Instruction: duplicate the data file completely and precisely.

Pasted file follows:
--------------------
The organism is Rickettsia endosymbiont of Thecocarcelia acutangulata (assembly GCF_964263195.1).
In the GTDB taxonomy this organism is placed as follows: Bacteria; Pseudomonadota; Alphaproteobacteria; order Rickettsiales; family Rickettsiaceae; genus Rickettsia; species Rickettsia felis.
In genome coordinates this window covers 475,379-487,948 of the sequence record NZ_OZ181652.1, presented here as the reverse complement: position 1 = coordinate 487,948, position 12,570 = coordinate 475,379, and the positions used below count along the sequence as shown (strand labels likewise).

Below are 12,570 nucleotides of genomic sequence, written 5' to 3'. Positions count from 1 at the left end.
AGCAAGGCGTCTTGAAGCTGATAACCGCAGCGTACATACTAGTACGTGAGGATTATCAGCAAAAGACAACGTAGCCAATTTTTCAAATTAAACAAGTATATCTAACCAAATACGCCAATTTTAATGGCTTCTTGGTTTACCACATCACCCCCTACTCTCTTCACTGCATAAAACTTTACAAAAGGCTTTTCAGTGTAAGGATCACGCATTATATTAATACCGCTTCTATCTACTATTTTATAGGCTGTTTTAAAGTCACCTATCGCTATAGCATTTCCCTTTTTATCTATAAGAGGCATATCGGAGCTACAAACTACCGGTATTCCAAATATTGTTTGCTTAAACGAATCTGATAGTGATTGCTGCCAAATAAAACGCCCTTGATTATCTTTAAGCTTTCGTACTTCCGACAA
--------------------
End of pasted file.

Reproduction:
The organism is Rickettsia endosymbiont of Thecocarcelia acutangulata (assembly GCF_964263195.1).
In the GTDB taxonomy this organism is placed as follows: Bacteria; Pseudomonadota; Alphaproteobacteria; order Rickettsiales; family Rickettsiaceae; genus Rickettsia; species Rickettsia felis.
In genome coordinates this window covers 475,379-487,948 of the sequence record NZ_OZ181652.1, presented here as the reverse complement: position 1 = coordinate 487,948, position 12,570 = coordinate 475,379, and the positions used below count along the sequence as shown (strand labels likewise).

Below are 12,570 nucleotides of genomic sequence, written 5' to 3'. Positions count from 1 at the left end.
AGCAAGGCGTCTTGAAGCTGATAACCGCAGCGTACATACTAGTACGTGAGGATTATCAGCAAAAGACAACGTAGCCAATTTTTCAAATTAAACAAGTATATCTAACCAAATACGCCAATTTTAATGGCTTCTTGGTTTACCACATCACCCCCTACTCTCTTCACTGCATAAAACTTTACAAAAGGCTTTTCAGTGTAAGGATCACGCATTATATTAATACCGCTTCTATCTACTATTTTATAGGCTGTTTTAAAGTCACCTATCGCTATAGCATTTCCCTTTTTATCTATAAGAGGCATATCGGAGCTACAAACTACCGGTATTCCAAATATTGTTTGCTTAAACGAATCTGATAGTGATTGCTGCCAAATAAAACGCCCTTGATTATCTTTAAGCTTTCGTACTTCCGACAA